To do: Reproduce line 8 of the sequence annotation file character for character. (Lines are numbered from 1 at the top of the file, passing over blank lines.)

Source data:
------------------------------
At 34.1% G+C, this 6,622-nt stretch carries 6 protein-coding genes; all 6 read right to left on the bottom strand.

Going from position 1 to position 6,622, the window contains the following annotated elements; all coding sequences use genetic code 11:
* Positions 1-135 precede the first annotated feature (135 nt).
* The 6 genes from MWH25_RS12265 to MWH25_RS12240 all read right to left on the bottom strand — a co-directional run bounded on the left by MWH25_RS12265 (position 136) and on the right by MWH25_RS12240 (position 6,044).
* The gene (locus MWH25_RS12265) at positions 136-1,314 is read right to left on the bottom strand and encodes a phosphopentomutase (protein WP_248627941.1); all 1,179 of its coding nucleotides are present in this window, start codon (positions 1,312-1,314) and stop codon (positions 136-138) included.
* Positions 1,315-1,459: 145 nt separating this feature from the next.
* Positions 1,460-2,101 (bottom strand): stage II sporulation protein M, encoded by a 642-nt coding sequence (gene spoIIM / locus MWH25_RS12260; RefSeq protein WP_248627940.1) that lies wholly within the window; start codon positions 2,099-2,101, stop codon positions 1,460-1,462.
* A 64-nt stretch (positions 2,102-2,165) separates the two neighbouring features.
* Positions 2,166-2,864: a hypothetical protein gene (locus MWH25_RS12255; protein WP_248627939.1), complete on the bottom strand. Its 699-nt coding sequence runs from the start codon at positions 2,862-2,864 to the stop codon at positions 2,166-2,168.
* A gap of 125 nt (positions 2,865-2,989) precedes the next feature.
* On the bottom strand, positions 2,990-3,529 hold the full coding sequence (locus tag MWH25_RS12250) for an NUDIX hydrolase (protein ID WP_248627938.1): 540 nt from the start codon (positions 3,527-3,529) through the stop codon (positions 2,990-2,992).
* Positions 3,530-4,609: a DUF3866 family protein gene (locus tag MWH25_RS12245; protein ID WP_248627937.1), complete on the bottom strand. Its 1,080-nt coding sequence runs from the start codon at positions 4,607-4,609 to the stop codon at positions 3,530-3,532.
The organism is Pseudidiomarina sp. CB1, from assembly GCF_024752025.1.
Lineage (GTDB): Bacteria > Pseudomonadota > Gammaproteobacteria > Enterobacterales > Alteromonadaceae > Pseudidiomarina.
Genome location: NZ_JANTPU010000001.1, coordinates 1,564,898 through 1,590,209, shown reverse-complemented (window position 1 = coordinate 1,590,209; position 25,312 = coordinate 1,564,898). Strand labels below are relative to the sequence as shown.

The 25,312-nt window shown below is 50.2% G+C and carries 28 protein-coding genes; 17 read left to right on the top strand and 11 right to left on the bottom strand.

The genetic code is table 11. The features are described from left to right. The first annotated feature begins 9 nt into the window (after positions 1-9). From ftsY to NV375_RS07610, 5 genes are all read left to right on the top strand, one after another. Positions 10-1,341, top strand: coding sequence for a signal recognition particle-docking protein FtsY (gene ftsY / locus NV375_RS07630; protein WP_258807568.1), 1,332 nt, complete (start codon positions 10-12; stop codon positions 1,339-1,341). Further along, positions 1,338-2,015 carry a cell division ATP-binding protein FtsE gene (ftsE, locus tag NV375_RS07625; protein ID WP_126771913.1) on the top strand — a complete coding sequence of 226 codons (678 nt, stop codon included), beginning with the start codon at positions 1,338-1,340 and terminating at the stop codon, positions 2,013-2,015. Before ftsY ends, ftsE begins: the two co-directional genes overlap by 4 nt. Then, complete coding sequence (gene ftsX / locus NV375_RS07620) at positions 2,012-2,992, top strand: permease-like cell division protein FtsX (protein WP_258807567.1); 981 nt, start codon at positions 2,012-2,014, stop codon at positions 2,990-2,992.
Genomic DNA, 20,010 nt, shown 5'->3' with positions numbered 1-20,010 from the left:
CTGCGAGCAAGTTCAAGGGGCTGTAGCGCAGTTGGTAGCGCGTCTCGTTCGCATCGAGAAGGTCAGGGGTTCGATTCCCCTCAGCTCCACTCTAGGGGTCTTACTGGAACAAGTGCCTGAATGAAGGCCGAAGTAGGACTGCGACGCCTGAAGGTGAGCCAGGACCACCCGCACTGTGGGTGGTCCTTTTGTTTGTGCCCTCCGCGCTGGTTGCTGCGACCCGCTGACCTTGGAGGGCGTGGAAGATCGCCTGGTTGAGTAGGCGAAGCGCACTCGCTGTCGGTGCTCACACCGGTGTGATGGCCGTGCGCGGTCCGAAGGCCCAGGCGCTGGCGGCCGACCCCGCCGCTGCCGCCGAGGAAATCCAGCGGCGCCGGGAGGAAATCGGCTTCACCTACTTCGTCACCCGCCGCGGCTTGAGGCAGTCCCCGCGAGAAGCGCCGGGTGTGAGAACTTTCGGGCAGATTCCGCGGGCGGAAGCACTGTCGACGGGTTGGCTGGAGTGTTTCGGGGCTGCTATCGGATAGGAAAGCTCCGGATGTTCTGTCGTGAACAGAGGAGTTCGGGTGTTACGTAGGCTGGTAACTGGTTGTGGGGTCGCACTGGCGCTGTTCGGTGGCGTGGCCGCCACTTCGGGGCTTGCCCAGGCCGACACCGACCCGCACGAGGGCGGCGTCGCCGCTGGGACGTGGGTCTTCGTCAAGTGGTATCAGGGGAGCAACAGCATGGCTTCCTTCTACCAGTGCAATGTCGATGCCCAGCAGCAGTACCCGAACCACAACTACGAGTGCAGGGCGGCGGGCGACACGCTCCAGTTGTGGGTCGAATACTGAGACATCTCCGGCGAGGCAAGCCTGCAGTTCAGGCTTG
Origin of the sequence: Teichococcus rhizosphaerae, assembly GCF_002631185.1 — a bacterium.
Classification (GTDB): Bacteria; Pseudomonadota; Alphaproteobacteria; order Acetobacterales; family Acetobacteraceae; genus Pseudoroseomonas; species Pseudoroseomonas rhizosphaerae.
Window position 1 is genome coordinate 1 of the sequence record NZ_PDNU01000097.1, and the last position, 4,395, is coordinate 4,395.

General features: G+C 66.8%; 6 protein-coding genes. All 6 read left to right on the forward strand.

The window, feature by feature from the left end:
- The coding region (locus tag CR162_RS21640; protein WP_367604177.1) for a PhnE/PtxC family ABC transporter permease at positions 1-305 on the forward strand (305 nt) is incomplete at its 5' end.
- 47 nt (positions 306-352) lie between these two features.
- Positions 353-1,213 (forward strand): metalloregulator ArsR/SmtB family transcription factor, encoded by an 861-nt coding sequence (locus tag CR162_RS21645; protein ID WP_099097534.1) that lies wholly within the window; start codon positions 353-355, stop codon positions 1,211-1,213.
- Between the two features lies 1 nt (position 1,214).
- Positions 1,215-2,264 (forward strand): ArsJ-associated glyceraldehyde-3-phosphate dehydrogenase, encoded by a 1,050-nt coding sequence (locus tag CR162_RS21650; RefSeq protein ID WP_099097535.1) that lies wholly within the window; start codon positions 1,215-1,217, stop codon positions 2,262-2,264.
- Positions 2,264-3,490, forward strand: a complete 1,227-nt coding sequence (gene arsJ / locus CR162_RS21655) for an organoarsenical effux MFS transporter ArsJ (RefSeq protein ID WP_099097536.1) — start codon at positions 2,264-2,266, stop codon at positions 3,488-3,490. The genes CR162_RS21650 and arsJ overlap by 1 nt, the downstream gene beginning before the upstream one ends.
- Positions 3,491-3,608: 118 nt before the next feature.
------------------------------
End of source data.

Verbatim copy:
* A 64-nt stretch (positions 2,102-2,165) separates the two neighbouring features.